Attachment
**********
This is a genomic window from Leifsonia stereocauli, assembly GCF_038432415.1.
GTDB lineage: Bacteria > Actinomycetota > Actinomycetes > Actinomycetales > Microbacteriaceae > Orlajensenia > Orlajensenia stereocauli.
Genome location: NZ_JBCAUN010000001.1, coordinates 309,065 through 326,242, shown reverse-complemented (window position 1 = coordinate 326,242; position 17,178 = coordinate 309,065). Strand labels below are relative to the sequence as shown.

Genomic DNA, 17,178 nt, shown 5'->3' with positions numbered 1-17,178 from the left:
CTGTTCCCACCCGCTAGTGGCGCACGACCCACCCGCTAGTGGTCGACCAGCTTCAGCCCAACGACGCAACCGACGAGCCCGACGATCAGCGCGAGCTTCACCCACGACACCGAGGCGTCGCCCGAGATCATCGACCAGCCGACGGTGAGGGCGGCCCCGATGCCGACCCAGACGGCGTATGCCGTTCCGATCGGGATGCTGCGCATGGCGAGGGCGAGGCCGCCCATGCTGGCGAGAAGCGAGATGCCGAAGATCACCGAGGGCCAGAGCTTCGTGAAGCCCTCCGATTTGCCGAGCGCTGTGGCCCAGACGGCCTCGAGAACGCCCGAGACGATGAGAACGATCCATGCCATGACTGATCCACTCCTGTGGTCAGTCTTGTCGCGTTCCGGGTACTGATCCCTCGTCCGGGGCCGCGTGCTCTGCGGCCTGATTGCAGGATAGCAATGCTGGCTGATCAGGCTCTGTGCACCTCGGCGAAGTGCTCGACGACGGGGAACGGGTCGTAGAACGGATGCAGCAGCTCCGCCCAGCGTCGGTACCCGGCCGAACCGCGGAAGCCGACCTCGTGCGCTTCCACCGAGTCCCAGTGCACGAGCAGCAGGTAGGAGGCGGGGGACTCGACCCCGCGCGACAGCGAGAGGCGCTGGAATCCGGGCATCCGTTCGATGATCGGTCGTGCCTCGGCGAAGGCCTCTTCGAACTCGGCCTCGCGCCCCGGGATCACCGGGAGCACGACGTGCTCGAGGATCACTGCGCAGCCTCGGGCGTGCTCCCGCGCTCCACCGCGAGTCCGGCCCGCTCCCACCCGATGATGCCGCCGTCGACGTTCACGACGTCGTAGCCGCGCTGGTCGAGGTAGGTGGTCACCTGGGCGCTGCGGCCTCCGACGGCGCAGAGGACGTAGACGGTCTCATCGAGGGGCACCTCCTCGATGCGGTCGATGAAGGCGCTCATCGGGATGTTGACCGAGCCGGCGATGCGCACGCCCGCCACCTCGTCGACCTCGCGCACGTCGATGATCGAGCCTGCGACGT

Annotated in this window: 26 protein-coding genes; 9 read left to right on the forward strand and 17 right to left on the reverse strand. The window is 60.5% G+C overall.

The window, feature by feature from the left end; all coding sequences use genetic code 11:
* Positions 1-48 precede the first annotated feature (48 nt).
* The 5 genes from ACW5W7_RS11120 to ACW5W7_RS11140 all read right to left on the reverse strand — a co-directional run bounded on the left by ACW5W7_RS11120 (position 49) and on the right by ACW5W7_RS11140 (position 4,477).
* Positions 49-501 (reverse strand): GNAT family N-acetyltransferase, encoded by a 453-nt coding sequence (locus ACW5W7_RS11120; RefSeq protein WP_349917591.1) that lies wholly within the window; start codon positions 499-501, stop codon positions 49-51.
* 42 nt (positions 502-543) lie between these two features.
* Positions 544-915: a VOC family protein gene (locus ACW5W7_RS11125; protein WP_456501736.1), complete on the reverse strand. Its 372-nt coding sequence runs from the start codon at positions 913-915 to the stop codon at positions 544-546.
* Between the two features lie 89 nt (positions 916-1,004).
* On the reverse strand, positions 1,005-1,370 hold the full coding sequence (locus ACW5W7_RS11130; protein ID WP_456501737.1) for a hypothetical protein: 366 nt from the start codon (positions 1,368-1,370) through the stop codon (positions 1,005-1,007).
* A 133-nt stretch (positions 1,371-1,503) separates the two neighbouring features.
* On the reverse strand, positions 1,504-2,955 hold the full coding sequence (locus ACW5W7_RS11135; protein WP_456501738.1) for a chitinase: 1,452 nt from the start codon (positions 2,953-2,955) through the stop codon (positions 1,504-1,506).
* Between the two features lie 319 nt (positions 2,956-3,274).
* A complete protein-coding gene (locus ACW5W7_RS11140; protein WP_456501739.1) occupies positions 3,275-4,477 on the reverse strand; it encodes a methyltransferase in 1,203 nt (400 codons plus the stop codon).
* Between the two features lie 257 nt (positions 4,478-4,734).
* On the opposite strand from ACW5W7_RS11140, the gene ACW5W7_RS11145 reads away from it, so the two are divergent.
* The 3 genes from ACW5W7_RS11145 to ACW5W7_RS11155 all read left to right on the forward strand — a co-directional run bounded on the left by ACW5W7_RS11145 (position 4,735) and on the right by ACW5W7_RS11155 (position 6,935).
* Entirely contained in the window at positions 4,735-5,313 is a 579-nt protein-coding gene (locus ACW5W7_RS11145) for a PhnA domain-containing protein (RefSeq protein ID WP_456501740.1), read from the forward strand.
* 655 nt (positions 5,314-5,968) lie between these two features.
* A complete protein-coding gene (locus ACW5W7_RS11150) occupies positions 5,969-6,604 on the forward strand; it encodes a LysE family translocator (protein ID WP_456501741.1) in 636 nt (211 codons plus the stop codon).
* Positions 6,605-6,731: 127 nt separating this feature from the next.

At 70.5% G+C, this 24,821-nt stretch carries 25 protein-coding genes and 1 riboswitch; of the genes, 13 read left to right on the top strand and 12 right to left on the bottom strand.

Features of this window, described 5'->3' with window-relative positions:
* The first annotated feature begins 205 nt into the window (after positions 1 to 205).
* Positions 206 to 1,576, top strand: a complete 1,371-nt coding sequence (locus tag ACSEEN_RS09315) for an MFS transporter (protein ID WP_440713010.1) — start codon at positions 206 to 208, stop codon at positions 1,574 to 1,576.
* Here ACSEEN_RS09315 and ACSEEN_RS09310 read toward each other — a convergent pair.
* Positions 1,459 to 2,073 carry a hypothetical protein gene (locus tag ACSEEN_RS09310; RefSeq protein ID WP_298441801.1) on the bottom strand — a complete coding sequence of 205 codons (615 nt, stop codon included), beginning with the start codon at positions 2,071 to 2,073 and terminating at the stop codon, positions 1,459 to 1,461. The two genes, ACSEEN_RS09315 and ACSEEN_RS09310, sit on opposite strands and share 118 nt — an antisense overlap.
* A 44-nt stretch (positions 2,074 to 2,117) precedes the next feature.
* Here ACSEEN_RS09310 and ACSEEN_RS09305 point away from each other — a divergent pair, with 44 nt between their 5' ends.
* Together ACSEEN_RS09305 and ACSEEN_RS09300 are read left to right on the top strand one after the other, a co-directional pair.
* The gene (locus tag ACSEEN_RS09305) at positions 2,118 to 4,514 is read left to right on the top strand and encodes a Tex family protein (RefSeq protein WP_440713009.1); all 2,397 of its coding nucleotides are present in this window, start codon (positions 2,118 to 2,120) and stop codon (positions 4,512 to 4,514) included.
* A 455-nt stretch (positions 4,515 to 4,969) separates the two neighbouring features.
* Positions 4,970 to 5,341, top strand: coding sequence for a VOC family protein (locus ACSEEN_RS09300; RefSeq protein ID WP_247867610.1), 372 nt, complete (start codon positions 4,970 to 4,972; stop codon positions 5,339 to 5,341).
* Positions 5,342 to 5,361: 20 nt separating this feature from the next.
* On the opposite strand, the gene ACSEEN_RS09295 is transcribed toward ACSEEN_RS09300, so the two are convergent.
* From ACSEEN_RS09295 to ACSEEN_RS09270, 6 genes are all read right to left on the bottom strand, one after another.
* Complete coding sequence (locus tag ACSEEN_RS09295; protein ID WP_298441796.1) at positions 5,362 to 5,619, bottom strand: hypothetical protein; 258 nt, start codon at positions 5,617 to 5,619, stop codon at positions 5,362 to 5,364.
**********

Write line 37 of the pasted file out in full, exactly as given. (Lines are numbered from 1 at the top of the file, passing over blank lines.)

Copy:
* Positions 4,970 to 5,341, top strand: coding sequence for a VOC family protein (locus ACSEEN_RS09300; RefSeq protein ID WP_247867610.1), 372 nt, complete (start codon positions 4,970 to 4,972; stop codon positions 5,339 to 5,341).